So Many Good Guns
As you know, Gun Tests is different from other firearms-aficionado magazines because we test and recommend products that sometimes don’t do so well. It is rare to see other gun magazines show stoppages, misplaced groups, faulty manufacturing, and other quality aspects that turn those writers off enough to say, “Don’t buy this one.”
But I believe real-life owners of guns — purchasers — usually tell more truth about product performance in the comments sections of various retailers. I assiduously read such comments, looking for online complaints that are worth checking out when I buy our guns and shoot them head to head. If we can’t duplicate an issue that has come up, we don’t report it — it’s just gossip if we can’t document it ourselves. But, occasionally, a nugget will drop out of the online compost, making the experience worthwhile.
It was in one of these deep dives that I realized an unmistakable trend had surfaced: A lot of folks were really happy with their purchases, and our own independent reporting was showing a lot of As. Guns are a lot better now than even 10 years ago, across the board.
Example: Ruger and Savage, to name but two companies, have created suspension systems in their rifle stocks that improve accuracy by insulating the barrels from pressures created by the stocks. In a bygone age, that required a gunsmith or handy shooter to free-float barrels and put in pillars.
Elsewhere, drop-in aftermarket triggers are becoming standard equipment. I have admitted in these pages that I am a trigger snob, a taste that has been formed over hundreds of thousands of smallbore rifle rounds and dry firing. Now, many rifles come with really good triggers as standard equipment, or as options you can order direct from the factory. I will not be surprised when handgun makers start using Apex or other triggers as standard equipment.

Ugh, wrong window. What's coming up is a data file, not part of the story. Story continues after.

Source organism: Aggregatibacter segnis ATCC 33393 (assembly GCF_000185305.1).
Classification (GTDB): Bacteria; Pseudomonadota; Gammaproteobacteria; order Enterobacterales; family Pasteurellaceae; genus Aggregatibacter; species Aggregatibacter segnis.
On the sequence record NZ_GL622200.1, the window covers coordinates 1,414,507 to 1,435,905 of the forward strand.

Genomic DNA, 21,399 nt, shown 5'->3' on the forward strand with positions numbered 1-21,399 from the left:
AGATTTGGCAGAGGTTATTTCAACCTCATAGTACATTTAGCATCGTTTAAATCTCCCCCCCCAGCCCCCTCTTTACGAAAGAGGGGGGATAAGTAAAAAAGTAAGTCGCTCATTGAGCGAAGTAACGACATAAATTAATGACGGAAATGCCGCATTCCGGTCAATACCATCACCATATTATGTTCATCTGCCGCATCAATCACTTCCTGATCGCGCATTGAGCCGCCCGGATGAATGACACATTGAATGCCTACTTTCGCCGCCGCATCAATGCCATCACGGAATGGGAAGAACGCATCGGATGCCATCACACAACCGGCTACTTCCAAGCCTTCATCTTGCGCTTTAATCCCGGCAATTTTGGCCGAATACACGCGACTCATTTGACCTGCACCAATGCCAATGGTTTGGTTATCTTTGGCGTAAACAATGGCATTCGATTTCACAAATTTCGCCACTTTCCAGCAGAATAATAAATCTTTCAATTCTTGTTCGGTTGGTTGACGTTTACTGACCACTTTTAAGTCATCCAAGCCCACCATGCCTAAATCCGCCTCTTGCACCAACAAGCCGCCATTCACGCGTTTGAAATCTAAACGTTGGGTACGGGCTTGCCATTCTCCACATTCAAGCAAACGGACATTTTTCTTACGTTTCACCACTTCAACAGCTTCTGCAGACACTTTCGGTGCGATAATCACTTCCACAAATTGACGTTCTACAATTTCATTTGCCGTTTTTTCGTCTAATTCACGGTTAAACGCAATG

Further, technology in shotgun stocks now allow the user to adjust fit, a crucial part of being able to hit moving targets. Likewise, in handguns, replaceable backstraps make fitting a handgun to the shooter possible, even easy.
At Gun Tests, we actually enjoy guns, and it is getting ever easier to find rifles, shotguns, and handguns that many people will like and shoot well. Even low-cost products, such as the Iver Johnson PAS 12 gauge in this issue, or the Springfield Armory 40 S&W handgun reviewed on page 6, offer refinements that force other makers to adopt the upgrades to keep up. That moves the window, and shooters who love to buy and shoot firearms are the beneficiaries.